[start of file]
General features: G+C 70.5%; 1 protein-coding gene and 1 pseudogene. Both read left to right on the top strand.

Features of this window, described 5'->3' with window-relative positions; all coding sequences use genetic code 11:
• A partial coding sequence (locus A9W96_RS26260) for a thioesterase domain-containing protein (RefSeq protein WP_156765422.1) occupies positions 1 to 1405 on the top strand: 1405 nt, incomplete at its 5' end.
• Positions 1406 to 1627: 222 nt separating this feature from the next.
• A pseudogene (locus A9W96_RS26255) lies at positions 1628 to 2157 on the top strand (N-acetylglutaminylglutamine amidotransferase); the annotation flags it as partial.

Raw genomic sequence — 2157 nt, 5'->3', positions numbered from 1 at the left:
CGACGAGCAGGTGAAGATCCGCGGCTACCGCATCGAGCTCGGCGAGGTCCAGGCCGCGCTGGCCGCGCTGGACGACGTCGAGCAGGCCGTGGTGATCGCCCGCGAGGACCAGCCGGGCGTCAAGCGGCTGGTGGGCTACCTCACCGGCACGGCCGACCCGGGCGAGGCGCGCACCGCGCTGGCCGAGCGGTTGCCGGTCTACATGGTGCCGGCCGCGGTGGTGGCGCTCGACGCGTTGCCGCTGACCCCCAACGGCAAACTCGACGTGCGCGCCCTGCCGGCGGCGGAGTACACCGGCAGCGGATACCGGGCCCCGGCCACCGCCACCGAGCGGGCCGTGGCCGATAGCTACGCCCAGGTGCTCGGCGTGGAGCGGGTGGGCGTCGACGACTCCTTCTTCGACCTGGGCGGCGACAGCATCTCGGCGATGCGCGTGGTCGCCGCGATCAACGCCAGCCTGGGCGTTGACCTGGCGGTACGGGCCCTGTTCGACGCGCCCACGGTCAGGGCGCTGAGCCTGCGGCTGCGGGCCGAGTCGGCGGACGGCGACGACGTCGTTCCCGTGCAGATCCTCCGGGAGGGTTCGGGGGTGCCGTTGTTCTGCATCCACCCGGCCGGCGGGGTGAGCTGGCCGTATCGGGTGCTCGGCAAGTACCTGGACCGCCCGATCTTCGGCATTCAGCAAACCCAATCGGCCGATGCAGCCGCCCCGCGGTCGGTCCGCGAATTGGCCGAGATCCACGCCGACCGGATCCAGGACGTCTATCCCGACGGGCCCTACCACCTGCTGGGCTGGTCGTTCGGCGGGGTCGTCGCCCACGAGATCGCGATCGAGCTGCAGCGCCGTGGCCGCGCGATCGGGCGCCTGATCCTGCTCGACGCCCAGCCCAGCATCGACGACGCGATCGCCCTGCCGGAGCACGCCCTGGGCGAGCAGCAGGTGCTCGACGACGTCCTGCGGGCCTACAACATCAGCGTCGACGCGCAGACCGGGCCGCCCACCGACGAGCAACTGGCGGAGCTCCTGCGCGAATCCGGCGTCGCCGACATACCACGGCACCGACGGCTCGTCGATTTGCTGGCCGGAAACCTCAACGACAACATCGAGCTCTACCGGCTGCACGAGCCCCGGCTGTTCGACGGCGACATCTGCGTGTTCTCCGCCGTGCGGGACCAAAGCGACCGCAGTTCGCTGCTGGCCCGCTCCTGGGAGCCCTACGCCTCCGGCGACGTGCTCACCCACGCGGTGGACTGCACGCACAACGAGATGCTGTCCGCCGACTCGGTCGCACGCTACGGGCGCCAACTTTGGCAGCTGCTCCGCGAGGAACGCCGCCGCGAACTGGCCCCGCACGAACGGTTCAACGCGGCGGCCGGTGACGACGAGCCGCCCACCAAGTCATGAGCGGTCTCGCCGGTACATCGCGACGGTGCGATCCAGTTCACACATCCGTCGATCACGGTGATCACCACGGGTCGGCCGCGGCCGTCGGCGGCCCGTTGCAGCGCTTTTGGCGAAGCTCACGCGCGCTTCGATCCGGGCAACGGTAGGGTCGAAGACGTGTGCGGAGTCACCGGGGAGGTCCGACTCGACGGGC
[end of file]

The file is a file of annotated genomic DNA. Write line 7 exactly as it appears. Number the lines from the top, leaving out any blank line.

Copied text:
CGACGAGCAGGTGAAGATCCGCGGCTACCGCATCGAGCTCGGCGAGGTCCAGGCCGCGCTGGCCGCGCTGGACGACGTCGAGCAGGCCGTGGTGATCGCCCGCGAGGACCAGCCGGGCGTCAAGCGGCTGGTGGGCTACCTCACCGGCACGGCCGACCCGGGCGAGGCGCGCACCGCGCTGGCCGAGCGGTTGCCGGTCTACATGGTGCCGGCCGCGGTGGTGGCGCTCGACGCGTTGCCGCTGACCCCCAACGGCAAACTCGACGTGCGCGCCCTGCCGGCGGCGGAGTACACCGGCAGCGGATACCGGGCCCCGGCCACCGCCACCGAGCGGGCCGTGGCCGATAGCTACGCCCAGGTGCTCGGCGTGGAGCGGGTGGGCGTCGACGACTCCTTCTTCGACCTGGGCGGCGACAGCATCTCGGCGATGCGCGTGGTCGCCGCGATCAACGCCAGCCTGGGCGTTGACCTGGCGGTACGGGCCCTGTTCGACGCGCCCACGGTCAGGGCGCTGAGCCTGCGGCTGCGGGCCGAGTCGGCGGACGGCGACGACGTCGTTCCCGTGCAGATCCTCCGGGAGGGTTCGGGGGTGCCGTTGTTCTGCATCCACCCGGCCGGCGGGGTGAGCTGGCCGTATCGGGTGCTCGGCAAGTACCTGGACCGCCCGATCTTCGGCATTCAGCAAACCCAATCGGCCGATGCAGCCGCCCCGCGGTCGGTCCGCGAATTGGCCGAGATCCACGCCGACCGGATCCAGGACGTCTATCCCGACGGGCCCTACCACCTGCTGGGCTGGTCGTTCGGCGGGGTCGTCGCCCACGAGATCGCGATCGAGCTGCAGCGCCGTGGCCGCGCGATCGGGCGCCTGATCCTGCTCGACGCCCAGCCCAGCATCGACGACGCGATCGCCCTGCCGGAGCACGCCCTGGGCGAGCAGCAGGTGCTCGACGACGTCCTGCGGGCCTACAACATCAGCGTCGACGCGCAGACCGGGCCGCCCACCGACGAGCAACTGGCGGAGCTCCTGCGCGAATCCGGCGTCGCCGACATACCACGGCACCGACGGCTCGTCGATTTGCTGGCCGGAAACCTCAACGACAACATCGAGCTCTACCGGCTGCACGAGCCCCGGCTGTTCGACGGCGACATCTGCGTGTTCTCCGCCGTGCGGGACCAAAGCGACCGCAGTTCGCTGCTGGCCCGCTCCTGGGAGCCCTACGCCTCCGGCGACGTGCTCACCCACGCGGTGGACTGCACGCACAACGAGATGCTGTCCGCCGACTCGGTCGCACGCTACGGGCGCCAACTTTGGCAGCTGCTCCGCGAGGAACGCCGCCGCGAACTGGCCCCGCACGAACGGTTCAACGCGGCGGCCGGTGACGACGAGCCGCCCACCAAGTCATGAGCGGTCTCGCCGGTACATCGCGACGGTGCGATCCAGTTCACACATCCGTCGATCACGGTGATCACCACGGGTCGGCCGCGGCCGTCGGCGGCCCGTTGCAGCGCTTTTGGCGAAGCTCACGCGCGCTTCGATCCGGGCAACGGTAGGGTCGAAGACGTGTGCGGAGTCACCGGGGAGGTCCGACTCGACGGGC